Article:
Saturday, October 21, 2006


When Mulwray’s Japanese gardener said that to Jake Gittes in the noir classic, Chinatown, Jake had no idea the gardener had just given him the key to unlock the secret of Mulwray’s death.

I had a similar experience this week, when someone sent me an e-mail telling me they had just attended a seminar where one of the Big Three manufacturer’s reps had let on that there might be this teensy weensy little issue called electrolysis (read galvanic corrosion) causing just the slightest amount of damage to everything metal that a salt system might touch. Everything except the titanium plates of the salt cell, of course. You see, it’s the fact that they use titanium - the fifth most cathodic metal in the galvanic series - that has set the whole galvanic corrosion ball rolling in our pools. Well, that’s not entirely fair. The titanium would be okay if it weren’t for the salt turning the otherwise harmless pool water into an electrolyte. In other words, you can install a salt cell in your pool’s plumbing. Just don’t put any salt in the water.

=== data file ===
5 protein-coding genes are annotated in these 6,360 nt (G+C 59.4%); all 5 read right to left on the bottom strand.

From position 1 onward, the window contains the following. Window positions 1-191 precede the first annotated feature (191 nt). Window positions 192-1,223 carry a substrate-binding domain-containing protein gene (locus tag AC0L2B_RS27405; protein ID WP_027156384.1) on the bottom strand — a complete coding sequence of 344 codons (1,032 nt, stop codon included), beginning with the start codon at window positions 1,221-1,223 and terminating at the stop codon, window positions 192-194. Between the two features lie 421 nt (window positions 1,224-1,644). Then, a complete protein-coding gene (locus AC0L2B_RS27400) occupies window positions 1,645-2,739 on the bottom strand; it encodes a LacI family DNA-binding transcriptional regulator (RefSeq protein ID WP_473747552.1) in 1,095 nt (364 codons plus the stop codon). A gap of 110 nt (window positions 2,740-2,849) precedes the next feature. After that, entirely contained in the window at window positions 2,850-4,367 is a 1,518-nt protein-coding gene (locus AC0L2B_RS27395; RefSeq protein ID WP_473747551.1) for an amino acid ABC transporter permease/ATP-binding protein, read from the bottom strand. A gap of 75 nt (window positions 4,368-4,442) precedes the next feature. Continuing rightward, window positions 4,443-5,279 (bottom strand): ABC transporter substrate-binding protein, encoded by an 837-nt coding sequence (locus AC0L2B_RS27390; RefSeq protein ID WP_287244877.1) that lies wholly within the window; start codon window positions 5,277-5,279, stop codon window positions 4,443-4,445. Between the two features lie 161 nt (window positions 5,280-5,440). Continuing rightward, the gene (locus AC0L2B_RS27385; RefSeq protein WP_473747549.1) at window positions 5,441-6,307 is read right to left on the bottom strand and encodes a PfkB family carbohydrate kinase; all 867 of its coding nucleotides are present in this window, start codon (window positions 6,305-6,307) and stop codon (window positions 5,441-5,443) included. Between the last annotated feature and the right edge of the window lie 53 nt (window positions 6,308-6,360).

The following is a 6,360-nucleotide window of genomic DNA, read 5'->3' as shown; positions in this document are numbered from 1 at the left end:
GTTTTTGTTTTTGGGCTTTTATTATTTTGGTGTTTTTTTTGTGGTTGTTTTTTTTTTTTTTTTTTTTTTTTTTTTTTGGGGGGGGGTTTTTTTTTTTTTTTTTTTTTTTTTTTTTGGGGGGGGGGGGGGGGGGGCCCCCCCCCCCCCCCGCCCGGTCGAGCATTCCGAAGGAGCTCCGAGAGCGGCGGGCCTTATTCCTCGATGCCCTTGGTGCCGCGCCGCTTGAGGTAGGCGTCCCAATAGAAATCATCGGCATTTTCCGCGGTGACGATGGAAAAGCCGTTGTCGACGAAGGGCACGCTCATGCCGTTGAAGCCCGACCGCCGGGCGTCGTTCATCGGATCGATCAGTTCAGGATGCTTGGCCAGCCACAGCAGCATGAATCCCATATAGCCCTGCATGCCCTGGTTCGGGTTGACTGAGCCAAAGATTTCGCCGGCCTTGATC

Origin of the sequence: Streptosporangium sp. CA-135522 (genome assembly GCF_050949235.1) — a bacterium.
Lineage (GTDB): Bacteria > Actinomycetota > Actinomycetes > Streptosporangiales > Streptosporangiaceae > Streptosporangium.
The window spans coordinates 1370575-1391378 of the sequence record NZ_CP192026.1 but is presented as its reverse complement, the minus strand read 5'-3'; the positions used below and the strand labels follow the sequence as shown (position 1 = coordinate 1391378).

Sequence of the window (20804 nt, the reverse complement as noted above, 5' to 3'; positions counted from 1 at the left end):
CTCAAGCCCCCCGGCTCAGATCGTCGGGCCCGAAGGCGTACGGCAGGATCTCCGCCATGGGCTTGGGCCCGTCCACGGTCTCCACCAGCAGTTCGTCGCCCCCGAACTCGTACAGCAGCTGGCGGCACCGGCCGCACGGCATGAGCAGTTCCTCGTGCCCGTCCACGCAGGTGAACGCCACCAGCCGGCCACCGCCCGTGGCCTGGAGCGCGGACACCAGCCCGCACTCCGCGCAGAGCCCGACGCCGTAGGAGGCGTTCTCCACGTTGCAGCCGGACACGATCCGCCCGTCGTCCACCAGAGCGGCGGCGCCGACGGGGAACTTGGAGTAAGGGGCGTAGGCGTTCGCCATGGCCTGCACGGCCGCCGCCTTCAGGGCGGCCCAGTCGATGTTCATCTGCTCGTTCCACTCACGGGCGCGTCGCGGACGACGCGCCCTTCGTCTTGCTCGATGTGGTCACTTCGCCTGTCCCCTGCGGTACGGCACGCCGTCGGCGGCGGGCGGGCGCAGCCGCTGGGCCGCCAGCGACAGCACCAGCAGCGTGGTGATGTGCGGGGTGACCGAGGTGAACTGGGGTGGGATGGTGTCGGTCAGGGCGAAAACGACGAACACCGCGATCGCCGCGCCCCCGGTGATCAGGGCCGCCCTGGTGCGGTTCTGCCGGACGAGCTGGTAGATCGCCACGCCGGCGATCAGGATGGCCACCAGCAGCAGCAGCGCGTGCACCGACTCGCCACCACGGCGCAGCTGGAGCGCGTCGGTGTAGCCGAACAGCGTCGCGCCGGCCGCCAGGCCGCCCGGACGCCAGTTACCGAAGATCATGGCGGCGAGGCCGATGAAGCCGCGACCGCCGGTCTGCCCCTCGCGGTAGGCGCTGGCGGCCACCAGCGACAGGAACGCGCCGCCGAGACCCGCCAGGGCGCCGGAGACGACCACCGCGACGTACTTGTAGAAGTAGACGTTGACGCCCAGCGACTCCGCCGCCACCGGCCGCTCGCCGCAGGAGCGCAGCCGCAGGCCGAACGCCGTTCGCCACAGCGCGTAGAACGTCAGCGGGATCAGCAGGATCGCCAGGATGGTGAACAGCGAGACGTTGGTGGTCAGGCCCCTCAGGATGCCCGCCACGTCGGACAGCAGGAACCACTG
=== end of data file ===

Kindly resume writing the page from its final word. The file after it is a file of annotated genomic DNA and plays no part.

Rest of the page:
Anyway, the rep told the class to get some zinc balls and put them in the pump baskets. And, you know, he’s right.

Dr. Stephen C. Dexter, Professor of Applied Science and Marine Biology, says just that in an article titled Galvanic Corrosion:

“Suppose the steel member of a structure is being damaged by contact with silicon bronze. That galvanic corrosion can be stopped by connecting both metals to a third metal more anodic than either of them. According to our Galvanic Series, the third metal in this case could be magnesium, zinc, aluminum, or cadmium. In practice, and for reasons too complex to cover here, zinc works best... The zinc corrodes preferentially to both of the original members of the couple. The steel is now protected, and the zinc is called a sacrificial anode.”